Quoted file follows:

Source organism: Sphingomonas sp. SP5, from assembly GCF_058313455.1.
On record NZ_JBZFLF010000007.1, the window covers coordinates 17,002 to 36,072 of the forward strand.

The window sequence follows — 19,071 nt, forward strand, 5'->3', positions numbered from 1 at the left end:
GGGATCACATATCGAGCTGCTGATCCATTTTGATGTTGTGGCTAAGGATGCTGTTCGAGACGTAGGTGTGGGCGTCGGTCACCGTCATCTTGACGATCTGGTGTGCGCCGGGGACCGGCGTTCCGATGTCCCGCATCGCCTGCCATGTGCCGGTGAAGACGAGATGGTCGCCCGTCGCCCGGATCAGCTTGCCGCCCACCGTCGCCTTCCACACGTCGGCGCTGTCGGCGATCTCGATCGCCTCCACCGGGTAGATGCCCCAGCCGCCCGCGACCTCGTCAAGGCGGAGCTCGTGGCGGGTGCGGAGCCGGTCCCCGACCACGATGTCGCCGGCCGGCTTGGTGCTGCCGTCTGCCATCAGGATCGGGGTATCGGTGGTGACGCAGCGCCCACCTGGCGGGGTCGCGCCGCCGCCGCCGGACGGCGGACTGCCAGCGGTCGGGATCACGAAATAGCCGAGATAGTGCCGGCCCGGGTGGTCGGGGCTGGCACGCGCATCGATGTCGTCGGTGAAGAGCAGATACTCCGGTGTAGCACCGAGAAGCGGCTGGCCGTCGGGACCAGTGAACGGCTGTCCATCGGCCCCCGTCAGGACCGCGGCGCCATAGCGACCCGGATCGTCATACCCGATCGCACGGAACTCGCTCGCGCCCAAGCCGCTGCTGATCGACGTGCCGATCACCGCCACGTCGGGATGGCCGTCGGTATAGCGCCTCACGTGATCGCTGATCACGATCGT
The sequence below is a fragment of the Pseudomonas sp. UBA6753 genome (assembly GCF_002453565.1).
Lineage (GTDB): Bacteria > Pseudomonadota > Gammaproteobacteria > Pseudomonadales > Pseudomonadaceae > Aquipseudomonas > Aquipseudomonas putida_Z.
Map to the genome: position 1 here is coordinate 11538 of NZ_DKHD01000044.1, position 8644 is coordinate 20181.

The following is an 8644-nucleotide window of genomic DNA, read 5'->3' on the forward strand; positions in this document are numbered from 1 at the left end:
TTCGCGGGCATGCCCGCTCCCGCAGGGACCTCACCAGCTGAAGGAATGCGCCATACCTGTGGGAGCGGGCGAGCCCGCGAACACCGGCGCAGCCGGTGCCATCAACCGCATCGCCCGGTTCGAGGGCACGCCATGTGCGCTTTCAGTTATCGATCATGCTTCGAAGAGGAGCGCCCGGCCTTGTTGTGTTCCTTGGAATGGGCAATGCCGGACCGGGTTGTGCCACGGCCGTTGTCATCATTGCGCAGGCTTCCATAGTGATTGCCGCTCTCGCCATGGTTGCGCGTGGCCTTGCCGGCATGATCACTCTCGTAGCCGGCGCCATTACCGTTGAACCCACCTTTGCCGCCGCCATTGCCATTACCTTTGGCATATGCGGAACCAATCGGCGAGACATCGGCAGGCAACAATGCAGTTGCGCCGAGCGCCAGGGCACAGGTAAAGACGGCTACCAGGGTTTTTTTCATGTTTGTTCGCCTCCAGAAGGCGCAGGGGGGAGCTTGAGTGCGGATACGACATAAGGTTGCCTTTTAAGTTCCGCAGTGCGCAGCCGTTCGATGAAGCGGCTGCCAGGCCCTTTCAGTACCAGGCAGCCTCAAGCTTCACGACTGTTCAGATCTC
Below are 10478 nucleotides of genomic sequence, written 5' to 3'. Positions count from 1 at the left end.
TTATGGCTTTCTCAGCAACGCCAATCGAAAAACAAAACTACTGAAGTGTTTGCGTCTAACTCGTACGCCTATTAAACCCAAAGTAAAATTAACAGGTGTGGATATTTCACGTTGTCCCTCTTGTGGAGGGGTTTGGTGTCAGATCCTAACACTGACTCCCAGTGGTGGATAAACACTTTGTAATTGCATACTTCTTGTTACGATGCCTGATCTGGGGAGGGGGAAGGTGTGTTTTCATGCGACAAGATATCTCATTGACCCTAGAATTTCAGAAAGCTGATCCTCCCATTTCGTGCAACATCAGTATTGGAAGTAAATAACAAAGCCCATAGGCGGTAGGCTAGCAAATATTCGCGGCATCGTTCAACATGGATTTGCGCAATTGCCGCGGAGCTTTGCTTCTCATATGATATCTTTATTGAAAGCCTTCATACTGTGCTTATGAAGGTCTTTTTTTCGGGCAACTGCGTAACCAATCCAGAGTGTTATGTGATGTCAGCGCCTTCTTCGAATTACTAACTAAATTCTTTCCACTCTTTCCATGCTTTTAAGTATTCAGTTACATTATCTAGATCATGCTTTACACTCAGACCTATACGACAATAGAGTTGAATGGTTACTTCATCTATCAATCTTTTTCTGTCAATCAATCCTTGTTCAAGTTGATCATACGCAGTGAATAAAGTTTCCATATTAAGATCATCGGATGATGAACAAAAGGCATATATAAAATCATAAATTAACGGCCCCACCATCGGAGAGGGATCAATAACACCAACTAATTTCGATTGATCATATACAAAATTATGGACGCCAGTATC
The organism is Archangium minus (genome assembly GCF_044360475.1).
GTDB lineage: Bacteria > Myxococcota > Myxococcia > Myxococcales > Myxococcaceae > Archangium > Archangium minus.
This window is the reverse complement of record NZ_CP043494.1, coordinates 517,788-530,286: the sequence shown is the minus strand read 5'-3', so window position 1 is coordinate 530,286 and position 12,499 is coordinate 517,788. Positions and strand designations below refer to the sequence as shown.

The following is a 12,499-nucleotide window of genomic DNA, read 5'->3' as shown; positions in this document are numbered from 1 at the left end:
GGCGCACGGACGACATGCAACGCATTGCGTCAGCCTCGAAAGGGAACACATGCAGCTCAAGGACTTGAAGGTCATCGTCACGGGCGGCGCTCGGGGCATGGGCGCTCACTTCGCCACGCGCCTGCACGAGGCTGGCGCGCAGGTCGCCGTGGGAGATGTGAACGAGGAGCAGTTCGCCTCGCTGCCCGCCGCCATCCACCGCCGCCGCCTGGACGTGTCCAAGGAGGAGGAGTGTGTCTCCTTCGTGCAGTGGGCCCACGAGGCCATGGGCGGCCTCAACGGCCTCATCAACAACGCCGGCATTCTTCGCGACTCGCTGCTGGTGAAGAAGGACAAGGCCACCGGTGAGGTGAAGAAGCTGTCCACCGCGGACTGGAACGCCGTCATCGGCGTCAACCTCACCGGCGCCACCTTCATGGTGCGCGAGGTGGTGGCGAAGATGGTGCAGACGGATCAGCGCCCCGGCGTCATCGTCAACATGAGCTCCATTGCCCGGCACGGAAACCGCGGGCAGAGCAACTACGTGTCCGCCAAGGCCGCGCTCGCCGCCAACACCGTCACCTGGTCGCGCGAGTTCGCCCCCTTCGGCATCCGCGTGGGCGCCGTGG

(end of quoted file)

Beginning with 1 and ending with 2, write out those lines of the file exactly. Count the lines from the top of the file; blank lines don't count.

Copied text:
Source organism: Sphingomonas sp. SP5, from assembly GCF_058313455.1.
On record NZ_JBZFLF010000007.1, the window covers coordinates 17,002 to 36,072 of the forward strand.